The feeling of a real, living world is magnified by the local populace. Settlements are full of people going about their daily lives. Whether they’re toiling in the fields nearby, chatting as they do the washing, telling off playing children, or fishing on the riverside, you always have the sense that life continues when you’re not there. Overheard conversations give glimpses into their lives. There’s also some larger settlements like the huge city of Novigrad, which feels like a fully functioning capital with incredible design and detail. This is full of characters from all walks of life and distinct districts with their own feel. Although the city is a great achievement unfortunately the main quest line drags here – the strength of Witcher 3 lies in the open country, not in the confines of the streets. There’s stronger stories out in wilds.
Temeria is war-torn, caught between two empires that Geralt frequently interacts with. But it’s the poor living in the conflict zones who have suffered the most. You’ll come across burnt out villages with peasants weeping at their ruined homes, or kneeling by slaughtered family members. Large battlefields are strewn with corpses and wreckage, preyed on by scavengers and hungry ghouls alike. Refugees camps sit at border posts with queues of people trying to escape the region. Many of the quests contain personal stories about the consequences of war on the locals. Although you don’t see major battles yourself, the effects of war on the everyday people has rarely been so well realised in a game. Other humanitarian issues like racial prejudice and religion are also successfully explored.
The depth in Witcher 3‘s world extends to the quests as well. Side quests are usually found on village notice boards or in chance encounters during exploration. They paint a picture of the communities and lives of the locals as you get involved helping in their daily troubles, each telling a different personal story. They often follow a similar formula, a typical one being to use Geralt’s sleuthing skills and Witcher Vision to investigate missing or murdered people, usually cumulating in slaying monsters. But they’re well-crafted and always wrapped differently. They feel part of the world’s story and not tacked on. They also make sense in the setting, as Geralt is a monster hunter always looking for coin, rather than the do-gooder diversions of most RPGs. Some quests lead to stronger monsters which can be a real challenge – and in-keeping in with the monster hunter theme, you can prepare for these fights by reading up on the beasts in your glossary, brewing appropriate potions and applying special oils to your blade to give you an edge in the fight. These monster hunting quests really make you feel like you’re playing the role of a Witcher. Another compelling diversion is the deep strategy collectible card game called Gwent that you play against NPCs – which is addictive and you can spend hours lost in it if you’re into that kind of thing (I am). It was so popular with players it’s being made into a standalone game.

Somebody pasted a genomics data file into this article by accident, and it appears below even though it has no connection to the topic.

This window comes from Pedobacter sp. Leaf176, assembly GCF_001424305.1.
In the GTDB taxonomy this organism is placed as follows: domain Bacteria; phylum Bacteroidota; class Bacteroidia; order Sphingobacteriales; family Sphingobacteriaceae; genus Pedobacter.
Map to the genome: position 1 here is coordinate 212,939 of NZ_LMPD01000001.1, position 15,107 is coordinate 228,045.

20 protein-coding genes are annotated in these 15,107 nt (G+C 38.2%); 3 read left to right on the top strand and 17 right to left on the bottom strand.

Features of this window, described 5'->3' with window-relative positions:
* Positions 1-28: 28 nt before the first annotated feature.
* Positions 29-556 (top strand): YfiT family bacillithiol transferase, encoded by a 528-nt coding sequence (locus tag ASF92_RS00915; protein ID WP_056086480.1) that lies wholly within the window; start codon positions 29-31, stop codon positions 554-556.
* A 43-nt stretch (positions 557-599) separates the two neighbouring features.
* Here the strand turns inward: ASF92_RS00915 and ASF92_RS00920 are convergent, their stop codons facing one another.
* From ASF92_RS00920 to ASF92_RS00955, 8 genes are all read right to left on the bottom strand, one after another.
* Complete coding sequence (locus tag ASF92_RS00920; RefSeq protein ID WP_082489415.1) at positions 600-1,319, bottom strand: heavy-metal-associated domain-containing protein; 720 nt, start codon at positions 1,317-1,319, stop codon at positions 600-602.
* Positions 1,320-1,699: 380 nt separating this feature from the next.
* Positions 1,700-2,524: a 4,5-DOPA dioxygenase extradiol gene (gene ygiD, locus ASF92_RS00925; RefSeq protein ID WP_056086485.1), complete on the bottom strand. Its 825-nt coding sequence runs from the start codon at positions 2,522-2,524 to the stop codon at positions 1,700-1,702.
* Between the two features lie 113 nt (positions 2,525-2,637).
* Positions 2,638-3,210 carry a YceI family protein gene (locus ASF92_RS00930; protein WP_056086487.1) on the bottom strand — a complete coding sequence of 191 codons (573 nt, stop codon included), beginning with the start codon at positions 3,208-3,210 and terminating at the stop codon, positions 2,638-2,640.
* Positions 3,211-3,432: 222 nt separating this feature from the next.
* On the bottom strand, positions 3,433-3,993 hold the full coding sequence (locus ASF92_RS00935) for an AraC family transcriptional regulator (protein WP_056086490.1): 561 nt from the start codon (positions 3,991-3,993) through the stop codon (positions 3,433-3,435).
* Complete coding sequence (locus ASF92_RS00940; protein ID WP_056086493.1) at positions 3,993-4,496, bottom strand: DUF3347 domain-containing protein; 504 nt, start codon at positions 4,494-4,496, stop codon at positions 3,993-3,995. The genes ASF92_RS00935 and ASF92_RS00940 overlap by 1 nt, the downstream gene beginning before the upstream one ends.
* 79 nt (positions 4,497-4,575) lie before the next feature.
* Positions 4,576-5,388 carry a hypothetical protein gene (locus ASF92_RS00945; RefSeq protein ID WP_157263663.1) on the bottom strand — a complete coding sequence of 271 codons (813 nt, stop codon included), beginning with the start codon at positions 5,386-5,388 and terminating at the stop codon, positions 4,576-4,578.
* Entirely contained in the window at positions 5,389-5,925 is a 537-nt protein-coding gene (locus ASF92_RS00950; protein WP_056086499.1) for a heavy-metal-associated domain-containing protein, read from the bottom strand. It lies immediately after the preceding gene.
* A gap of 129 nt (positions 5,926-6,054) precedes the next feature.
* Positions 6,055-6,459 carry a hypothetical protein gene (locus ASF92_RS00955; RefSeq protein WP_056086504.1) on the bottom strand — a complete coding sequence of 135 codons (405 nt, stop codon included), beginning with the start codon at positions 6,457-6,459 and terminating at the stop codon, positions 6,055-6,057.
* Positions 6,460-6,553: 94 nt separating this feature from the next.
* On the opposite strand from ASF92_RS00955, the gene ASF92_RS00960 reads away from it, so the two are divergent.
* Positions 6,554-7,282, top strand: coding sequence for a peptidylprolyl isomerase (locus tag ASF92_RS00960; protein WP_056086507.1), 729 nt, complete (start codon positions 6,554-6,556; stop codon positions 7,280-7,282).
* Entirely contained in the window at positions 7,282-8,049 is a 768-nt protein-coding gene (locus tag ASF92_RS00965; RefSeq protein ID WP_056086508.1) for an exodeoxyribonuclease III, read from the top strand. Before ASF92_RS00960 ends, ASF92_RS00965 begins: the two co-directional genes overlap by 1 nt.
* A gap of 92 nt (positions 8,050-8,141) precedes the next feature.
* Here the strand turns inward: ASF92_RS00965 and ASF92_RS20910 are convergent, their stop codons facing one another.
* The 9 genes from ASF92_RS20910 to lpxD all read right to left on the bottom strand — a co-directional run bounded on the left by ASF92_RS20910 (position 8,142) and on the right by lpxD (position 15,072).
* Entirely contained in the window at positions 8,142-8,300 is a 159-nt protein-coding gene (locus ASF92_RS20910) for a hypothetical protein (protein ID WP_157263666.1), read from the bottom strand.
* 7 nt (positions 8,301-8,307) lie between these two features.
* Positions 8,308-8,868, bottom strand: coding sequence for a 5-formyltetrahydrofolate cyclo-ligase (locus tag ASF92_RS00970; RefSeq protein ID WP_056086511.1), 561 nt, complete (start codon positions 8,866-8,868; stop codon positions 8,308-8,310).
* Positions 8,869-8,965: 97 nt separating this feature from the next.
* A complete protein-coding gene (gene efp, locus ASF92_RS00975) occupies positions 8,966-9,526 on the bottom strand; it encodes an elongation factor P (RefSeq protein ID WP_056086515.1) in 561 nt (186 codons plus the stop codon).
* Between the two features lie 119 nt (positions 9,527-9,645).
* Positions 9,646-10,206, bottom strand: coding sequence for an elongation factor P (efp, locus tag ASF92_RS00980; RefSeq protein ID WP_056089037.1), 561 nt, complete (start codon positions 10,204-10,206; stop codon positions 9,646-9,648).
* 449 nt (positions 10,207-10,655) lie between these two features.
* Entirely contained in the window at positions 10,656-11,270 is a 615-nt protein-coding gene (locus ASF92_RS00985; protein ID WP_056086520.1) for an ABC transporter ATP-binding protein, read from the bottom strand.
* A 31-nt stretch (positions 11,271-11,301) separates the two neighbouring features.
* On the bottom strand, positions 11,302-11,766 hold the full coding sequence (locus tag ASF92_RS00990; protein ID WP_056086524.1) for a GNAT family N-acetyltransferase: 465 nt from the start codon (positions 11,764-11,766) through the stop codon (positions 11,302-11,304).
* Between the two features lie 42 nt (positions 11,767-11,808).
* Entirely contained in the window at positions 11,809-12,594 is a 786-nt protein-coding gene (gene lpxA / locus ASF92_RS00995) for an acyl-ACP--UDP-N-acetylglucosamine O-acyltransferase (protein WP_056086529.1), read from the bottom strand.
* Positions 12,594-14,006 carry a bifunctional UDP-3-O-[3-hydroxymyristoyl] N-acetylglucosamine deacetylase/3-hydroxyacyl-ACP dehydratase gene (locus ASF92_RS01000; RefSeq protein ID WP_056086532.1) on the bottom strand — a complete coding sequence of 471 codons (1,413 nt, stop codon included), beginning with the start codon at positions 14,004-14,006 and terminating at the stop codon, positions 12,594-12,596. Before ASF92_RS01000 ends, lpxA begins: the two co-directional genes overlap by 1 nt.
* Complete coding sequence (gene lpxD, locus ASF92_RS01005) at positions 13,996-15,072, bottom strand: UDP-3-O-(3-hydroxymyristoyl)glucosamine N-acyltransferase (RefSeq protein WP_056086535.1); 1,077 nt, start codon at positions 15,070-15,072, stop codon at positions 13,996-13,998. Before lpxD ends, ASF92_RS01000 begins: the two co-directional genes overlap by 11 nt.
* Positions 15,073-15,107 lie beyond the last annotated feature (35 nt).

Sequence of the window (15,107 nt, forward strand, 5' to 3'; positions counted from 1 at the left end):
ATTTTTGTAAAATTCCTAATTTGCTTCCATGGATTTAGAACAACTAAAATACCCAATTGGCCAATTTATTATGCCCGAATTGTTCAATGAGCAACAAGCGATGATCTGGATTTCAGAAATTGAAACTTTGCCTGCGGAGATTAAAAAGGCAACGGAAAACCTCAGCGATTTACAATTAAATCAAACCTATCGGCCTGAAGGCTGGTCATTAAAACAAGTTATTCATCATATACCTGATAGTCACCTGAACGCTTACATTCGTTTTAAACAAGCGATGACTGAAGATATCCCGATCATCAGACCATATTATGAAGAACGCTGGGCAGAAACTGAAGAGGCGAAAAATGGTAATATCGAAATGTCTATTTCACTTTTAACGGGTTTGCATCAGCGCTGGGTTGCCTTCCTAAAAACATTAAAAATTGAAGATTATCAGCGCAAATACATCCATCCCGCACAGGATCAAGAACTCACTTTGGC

Quests are extra engaging thanks to the attention to detail in conversations. Even interactions with merchants are well written, with convincing personalities throughout the game – Geralt isn’t quite the dumb mute you initially take him for either. There’s also plenty of humour, despite the fairly grim content matter of the world the game manages to strike a balance between dark and light heartedness. Geralt has plenty of dry wit to spare and there’s some very amusing characters throughout the game. The voice acting’s good too, in fantasy tradition most of the cast are English, Scottish or Irish – although some of the accents are a bit over the top. I come from Scotland and I couldn’t even understand what one of the dwarves was blabbing on about. Interactions are also humanised through an amazing attention to character and camera animation – making even simple conversations much more engaging through changing camera angles, characters gesticulating and moving around the scene, and good facial animation conveying emotions very well and quite subtly. For once, it’s a game where I don’t mind going through all the dialogue options, instead of the usual robotic interactions you find in these games, simply watching the conversations is as engaging as gameplay in Witcher 3.